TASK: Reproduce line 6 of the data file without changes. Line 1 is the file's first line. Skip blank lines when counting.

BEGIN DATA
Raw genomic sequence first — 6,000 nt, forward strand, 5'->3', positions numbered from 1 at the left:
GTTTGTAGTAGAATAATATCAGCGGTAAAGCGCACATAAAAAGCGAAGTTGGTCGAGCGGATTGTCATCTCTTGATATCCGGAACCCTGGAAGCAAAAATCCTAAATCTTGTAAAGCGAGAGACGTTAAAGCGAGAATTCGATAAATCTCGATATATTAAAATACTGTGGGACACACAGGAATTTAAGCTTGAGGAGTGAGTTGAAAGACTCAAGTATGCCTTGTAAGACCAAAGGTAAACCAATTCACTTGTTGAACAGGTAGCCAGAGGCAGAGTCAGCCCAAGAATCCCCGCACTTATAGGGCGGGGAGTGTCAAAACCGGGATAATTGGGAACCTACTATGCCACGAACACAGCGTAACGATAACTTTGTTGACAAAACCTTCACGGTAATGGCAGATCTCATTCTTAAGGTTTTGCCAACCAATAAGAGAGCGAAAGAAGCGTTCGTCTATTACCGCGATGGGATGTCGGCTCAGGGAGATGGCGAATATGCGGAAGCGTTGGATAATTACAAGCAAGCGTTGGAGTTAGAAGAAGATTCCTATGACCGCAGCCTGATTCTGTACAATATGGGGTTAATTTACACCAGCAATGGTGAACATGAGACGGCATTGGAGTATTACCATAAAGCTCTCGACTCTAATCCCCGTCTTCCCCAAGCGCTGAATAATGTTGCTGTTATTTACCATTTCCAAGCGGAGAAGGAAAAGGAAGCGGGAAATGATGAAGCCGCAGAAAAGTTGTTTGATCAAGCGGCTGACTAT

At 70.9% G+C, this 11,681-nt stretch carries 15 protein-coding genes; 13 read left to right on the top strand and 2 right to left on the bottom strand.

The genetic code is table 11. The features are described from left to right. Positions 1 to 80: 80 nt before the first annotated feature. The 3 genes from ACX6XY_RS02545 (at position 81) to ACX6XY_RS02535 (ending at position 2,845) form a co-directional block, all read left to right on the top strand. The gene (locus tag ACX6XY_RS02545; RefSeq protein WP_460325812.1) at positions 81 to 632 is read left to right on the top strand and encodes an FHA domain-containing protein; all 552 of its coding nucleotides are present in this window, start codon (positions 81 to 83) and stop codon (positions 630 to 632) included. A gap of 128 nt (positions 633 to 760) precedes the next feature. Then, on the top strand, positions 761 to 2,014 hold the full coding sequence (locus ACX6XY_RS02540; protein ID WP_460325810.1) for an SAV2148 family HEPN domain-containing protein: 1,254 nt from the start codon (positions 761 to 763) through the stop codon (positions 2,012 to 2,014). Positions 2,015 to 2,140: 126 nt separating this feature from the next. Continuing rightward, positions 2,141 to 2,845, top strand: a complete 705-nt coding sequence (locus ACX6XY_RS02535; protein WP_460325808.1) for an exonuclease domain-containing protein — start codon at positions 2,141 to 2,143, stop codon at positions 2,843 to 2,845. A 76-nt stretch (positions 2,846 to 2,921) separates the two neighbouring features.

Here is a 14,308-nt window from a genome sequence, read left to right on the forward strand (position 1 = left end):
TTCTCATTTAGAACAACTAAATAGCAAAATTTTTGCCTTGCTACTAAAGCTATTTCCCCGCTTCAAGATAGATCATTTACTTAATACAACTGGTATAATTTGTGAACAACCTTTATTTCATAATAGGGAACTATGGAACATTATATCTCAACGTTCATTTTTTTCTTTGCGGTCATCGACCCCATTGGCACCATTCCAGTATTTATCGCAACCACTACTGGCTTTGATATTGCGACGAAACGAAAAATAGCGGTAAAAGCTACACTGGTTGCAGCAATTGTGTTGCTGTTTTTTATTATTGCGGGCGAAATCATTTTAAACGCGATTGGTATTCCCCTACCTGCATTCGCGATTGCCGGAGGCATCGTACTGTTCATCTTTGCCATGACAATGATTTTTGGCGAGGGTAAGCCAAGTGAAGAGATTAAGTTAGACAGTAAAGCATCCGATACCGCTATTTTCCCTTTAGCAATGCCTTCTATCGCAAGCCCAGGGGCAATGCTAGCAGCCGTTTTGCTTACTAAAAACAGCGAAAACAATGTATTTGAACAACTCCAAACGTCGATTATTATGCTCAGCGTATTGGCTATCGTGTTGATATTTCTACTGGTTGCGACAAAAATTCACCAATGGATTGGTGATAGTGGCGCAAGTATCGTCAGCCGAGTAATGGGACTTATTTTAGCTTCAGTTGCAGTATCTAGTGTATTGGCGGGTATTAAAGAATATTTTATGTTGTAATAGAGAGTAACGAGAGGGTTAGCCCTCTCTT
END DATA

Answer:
TTCTCATTTAGAACAACTAAATAGCAAAATTTTTGCCTTGCTACTAAAGCTATTTCCCCGCTTCAAGATAGATCATTTACTTAATACAACTGGTATAATTTGTGAACAACCTTTATTTCATAATAGGGAACTATGGAACATTATATCTCAACGTTCATTTTTTTCTTTGCGGTCATCGACCCCATTGGCACCATTCCAGTATTTATCGCAACCACTACTGGCTTTGATATTGCGACGAAACGAAAAATAGCGGTAAAAGCTACACTGGTTGCAGCAATTGTGTTGCTGTTTTTTATTATTGCGGGCGAAATCATTTTAAACGCGATTGGTATTCCCCTACCTGCATTCGCGATTGCCGGAGGCATCGTACTGTTCATCTTTGCCATGACAATGATTTTTGGCGAGGGTAAGCCAAGTGAAGAGATTAAGTTAGACAGTAAAGCATCCGATACCGCTATTTTCCCTTTAGCAATGCCTTCTATCGCAAGCCCAGGGGCAATGCTAGCAGCCGTTTTGCTTACTAAAAACAGCGAAAACAATGTATTTGAACAACTCCAAACGTCGATTATTATGCTCAGCGTATTGGCTATCGTGTTGATATTTCTACTGGTTGCGACAAAAATTCACCAATGGATTGGTGATAGTGGCGCAAGTATCGTCAGCCGAGTAATGGGACTTATTTTAGCTTCAGTTGCAGTATCTAGTGTATTGGCGGGTATTAAAGAATATTTTATGTTGTAATAGAGAGTAACGAGAGGGTTAGCCCTCTCTT